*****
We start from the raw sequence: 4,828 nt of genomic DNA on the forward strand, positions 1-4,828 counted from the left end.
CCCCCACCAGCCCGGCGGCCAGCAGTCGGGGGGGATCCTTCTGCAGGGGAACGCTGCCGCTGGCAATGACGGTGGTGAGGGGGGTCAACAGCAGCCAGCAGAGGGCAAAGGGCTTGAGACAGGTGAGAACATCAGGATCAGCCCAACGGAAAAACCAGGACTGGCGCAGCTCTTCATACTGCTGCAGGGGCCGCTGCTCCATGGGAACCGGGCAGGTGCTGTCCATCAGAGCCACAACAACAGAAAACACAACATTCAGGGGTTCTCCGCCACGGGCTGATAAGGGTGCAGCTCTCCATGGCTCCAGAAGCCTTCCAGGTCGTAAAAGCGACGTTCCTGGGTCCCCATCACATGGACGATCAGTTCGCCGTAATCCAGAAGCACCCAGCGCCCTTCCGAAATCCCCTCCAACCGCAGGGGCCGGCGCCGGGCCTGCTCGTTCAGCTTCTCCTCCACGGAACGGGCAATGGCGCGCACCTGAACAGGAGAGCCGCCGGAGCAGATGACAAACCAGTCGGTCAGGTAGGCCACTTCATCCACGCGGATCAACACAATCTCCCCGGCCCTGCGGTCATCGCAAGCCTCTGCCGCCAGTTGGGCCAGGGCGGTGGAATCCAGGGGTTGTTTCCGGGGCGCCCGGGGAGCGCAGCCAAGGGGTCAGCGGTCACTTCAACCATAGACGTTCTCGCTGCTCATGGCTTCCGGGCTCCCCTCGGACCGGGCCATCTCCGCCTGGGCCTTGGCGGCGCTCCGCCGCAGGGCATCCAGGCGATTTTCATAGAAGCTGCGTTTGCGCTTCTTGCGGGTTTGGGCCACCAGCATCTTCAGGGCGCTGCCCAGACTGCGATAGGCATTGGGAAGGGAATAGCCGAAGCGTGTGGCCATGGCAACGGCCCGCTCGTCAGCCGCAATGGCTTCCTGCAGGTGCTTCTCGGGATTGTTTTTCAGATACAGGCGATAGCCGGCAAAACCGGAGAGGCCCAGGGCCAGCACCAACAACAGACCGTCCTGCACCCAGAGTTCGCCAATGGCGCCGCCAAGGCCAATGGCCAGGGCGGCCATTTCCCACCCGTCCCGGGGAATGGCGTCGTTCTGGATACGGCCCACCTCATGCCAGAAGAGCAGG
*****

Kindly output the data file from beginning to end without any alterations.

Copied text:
We start from the raw sequence: 4,828 nt of genomic DNA on the forward strand, positions 1-4,828 counted from the left end.
CCCCCACCAGCCCGGCGGCCAGCAGTCGGGGGGGATCCTTCTGCAGGGGAACGCTGCCGCTGGCAATGACGGTGGTGAGGGGGGTCAACAGCAGCCAGCAGAGGGCAAAGGGCTTGAGACAGGTGAGAACATCAGGATCAGCCCAACGGAAAAACCAGGACTGGCGCAGCTCTTCATACTGCTGCAGGGGCCGCTGCTCCATGGGAACCGGGCAGGTGCTGTCCATCAGAGCCACAACAACAGAAAACACAACATTCAGGGGTTCTCCGCCACGGGCTGATAAGGGTGCAGCTCTCCATGGCTCCAGAAGCCTTCCAGGTCGTAAAAGCGACGTTCCTGGGTCCCCATCACATGGACGATCAGTTCGCCGTAATCCAGAAGCACCCAGCGCCCTTCCGAAATCCCCTCCAACCGCAGGGGCCGGCGCCGGGCCTGCTCGTTCAGCTTCTCCTCCACGGAACGGGCAATGGCGCGCACCTGAACAGGAGAGCCGCCGGAGCAGATGACAAACCAGTCGGTCAGGTAGGCCACTTCATCCACGCGGATCAACACAATCTCCCCGGCCCTGCGGTCATCGCAAGCCTCTGCCGCCAGTTGGGCCAGGGCGGTGGAATCCAGGGGTTGTTTCCGGGGCGCCCGGGGAGCGCAGCCAAGGGGTCAGCGGTCACTTCAACCATAGACGTTCTCGCTGCTCATGGCTTCCGGGCTCCCCTCGGACCGGGCCATCTCCGCCTGGGCCTTGGCGGCGCTCCGCCGCAGGGCATCCAGGCGATTTTCATAGAAGCTGCGTTTGCGCTTCTTGCGGGTTTGGGCCACCAGCATCTTCAGGGCGCTGCCCAGACTGCGATAGGCATTGGGAAGGGAATAGCCGAAGCGTGTGGCCATGGCAACGGCCCGCTCGTCAGCCGCAATGGCTTCCTGCAGGTGCTTCTCGGGATTGTTTTTCAGATACAGGCGATAGCCGGCAAAACCGGAGAGGCCCAGGGCCAGCACCAACAACAGACCGTCCTGCACCCAGAGTTCGCCAATGGCGCCGCCAAGGCCAATGGCCAGGGCGGCCATTTCCCACCCGTCCCGGGGAATGGCGTCGTTCTGGATACGGCCCACCTCATGCCAGAAGAGCAGG